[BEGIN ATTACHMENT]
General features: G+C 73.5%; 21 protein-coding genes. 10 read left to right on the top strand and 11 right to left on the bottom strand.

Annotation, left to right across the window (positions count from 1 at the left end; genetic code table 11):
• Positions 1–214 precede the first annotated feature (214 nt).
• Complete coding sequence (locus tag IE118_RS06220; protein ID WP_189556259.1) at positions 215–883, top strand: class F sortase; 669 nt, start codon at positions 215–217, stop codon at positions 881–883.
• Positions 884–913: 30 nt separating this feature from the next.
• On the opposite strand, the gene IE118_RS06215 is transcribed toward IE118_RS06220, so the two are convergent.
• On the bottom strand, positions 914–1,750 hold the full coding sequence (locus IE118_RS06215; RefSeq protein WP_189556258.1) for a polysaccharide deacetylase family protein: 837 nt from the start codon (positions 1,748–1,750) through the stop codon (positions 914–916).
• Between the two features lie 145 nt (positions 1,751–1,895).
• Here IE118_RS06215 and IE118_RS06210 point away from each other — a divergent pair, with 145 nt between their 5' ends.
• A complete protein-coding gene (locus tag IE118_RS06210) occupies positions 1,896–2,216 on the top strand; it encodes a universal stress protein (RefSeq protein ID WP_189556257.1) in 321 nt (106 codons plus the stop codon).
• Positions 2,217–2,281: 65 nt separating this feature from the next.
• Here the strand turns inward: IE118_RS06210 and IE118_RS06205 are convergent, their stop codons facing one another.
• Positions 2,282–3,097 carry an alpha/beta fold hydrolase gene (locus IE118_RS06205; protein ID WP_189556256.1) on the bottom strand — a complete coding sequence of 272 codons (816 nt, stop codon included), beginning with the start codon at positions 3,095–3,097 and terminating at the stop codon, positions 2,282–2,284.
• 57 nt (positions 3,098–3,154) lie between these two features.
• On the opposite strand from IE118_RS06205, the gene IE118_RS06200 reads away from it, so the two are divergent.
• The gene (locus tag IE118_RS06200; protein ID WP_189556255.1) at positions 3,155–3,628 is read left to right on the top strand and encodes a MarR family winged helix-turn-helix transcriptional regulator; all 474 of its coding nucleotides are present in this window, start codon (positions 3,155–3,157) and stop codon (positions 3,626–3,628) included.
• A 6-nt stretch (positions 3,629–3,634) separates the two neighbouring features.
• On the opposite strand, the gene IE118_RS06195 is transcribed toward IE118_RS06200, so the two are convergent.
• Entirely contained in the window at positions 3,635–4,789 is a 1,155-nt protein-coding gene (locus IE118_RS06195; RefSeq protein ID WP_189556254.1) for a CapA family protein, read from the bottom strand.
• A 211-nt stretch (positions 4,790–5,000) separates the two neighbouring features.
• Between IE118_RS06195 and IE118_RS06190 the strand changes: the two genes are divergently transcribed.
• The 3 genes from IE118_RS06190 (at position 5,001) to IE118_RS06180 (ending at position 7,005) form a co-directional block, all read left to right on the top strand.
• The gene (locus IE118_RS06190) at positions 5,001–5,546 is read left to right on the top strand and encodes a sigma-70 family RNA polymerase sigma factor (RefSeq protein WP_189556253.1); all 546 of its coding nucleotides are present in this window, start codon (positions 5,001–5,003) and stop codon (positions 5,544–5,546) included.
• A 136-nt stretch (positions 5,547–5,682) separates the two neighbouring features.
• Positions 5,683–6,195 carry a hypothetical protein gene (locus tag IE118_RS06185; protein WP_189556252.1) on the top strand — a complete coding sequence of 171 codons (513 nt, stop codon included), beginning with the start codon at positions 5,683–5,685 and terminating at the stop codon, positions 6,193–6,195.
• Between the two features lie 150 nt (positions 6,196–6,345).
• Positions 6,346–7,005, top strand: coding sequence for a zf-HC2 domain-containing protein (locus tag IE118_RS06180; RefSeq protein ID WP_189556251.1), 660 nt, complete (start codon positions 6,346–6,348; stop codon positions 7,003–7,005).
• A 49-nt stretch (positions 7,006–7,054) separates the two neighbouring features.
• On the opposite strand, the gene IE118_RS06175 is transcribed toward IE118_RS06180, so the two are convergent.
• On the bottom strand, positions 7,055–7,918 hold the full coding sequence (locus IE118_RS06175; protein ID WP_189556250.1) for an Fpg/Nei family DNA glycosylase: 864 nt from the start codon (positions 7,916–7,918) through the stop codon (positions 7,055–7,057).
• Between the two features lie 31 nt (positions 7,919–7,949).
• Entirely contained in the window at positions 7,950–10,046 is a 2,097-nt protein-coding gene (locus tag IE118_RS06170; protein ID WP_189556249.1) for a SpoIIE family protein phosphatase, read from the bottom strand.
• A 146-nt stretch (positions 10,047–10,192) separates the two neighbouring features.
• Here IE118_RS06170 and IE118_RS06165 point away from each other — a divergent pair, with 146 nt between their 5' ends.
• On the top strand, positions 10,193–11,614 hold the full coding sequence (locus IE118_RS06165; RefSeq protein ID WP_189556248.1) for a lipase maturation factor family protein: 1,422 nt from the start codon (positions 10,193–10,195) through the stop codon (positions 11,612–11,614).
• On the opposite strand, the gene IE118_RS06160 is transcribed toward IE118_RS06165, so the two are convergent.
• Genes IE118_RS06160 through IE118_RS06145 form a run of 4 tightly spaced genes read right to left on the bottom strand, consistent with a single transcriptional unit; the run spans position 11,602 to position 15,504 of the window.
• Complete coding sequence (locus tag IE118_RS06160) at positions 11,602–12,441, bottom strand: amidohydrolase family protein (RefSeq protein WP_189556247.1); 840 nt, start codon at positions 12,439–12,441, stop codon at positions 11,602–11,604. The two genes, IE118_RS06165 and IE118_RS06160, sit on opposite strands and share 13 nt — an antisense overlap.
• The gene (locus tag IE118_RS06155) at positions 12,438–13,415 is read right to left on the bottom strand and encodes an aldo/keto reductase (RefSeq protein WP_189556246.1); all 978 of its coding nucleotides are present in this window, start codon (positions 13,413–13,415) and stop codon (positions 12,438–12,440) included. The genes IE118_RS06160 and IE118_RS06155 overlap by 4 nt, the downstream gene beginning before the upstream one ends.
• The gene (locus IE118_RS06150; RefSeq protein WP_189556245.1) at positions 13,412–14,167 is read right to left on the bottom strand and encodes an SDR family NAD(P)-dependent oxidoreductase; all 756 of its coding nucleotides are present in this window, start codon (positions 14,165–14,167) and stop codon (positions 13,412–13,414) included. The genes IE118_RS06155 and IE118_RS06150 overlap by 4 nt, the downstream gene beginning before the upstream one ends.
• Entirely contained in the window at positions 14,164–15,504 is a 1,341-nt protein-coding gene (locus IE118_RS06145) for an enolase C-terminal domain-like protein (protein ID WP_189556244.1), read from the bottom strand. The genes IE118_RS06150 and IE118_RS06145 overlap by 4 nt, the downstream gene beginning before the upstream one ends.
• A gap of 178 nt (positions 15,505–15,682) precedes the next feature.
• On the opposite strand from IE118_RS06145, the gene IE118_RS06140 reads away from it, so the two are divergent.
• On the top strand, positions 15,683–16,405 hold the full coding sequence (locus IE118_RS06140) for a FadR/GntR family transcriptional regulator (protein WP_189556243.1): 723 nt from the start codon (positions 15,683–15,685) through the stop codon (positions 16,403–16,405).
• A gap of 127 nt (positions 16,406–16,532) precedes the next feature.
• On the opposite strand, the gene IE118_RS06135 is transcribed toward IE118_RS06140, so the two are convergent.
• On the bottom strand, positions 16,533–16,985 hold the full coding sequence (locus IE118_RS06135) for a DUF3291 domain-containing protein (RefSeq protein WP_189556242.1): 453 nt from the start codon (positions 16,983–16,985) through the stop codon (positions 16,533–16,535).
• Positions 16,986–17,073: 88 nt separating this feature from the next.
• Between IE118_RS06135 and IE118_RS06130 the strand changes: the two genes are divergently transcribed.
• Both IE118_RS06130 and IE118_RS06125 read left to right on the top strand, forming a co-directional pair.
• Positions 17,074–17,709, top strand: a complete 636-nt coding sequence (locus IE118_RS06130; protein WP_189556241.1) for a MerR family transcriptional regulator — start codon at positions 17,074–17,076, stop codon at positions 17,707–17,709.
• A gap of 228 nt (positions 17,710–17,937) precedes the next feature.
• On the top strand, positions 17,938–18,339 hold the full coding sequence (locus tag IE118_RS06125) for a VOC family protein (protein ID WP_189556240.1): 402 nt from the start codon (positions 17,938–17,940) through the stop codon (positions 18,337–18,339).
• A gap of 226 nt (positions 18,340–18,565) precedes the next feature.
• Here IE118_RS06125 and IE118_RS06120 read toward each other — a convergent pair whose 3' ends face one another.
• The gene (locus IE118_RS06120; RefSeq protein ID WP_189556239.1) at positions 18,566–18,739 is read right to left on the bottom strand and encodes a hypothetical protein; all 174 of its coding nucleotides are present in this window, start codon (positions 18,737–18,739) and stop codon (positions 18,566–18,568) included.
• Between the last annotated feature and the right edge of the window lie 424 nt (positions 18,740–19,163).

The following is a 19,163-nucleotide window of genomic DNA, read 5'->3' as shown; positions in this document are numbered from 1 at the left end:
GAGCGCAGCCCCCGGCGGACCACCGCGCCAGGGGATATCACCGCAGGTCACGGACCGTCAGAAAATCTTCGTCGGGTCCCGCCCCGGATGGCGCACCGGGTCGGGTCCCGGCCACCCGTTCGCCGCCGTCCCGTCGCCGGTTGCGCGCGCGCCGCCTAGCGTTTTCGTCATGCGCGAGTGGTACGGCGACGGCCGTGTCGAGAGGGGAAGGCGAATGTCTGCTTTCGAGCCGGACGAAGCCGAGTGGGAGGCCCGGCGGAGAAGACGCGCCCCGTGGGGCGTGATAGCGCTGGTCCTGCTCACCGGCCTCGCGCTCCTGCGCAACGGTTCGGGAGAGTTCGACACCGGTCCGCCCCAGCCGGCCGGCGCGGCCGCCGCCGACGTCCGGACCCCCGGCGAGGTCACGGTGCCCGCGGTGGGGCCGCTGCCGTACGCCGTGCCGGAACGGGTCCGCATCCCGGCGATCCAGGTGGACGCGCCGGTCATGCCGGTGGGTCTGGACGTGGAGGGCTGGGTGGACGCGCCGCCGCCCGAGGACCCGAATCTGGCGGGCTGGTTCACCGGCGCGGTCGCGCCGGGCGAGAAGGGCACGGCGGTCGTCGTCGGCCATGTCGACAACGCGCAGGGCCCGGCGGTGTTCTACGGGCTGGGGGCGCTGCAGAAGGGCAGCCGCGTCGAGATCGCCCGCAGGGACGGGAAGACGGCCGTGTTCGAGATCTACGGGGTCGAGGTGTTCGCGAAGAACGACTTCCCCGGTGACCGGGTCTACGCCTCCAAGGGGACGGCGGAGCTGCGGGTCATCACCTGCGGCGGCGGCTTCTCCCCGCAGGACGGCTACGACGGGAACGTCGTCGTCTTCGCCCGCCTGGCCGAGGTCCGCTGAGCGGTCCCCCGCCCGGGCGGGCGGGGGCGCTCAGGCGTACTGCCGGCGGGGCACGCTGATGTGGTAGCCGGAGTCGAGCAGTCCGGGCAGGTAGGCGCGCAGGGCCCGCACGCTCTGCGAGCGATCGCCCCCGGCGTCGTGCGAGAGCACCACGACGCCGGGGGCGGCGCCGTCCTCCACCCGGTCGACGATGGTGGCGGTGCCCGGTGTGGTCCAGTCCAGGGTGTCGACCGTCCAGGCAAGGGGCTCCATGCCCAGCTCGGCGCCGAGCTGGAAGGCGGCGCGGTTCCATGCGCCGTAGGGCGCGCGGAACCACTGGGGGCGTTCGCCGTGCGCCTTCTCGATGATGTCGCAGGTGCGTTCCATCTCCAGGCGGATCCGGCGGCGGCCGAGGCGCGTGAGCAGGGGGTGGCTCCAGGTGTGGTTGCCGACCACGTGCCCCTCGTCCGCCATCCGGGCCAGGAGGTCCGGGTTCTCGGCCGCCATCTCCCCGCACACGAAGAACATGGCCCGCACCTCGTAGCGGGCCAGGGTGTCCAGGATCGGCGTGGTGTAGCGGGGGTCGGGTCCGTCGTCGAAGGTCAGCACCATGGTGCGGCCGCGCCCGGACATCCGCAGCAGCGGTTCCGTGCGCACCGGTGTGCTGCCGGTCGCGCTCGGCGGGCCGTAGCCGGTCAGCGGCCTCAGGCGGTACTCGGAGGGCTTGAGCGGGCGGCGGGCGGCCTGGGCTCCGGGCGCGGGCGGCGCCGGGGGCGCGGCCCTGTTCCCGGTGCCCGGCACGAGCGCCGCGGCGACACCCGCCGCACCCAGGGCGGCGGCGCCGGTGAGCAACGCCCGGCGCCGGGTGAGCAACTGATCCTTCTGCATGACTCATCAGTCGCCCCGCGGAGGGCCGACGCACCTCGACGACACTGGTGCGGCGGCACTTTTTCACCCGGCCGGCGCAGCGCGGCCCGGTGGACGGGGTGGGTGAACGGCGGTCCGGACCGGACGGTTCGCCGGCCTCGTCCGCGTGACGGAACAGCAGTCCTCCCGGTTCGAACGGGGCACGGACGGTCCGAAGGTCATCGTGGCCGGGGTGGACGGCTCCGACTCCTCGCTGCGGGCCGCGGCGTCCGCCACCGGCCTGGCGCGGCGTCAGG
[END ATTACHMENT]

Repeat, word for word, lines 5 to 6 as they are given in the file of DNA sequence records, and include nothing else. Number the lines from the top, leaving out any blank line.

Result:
• Positions 884–913: 30 nt separating this feature from the next.
• On the opposite strand, the gene IE118_RS06215 is transcribed toward IE118_RS06220, so the two are convergent.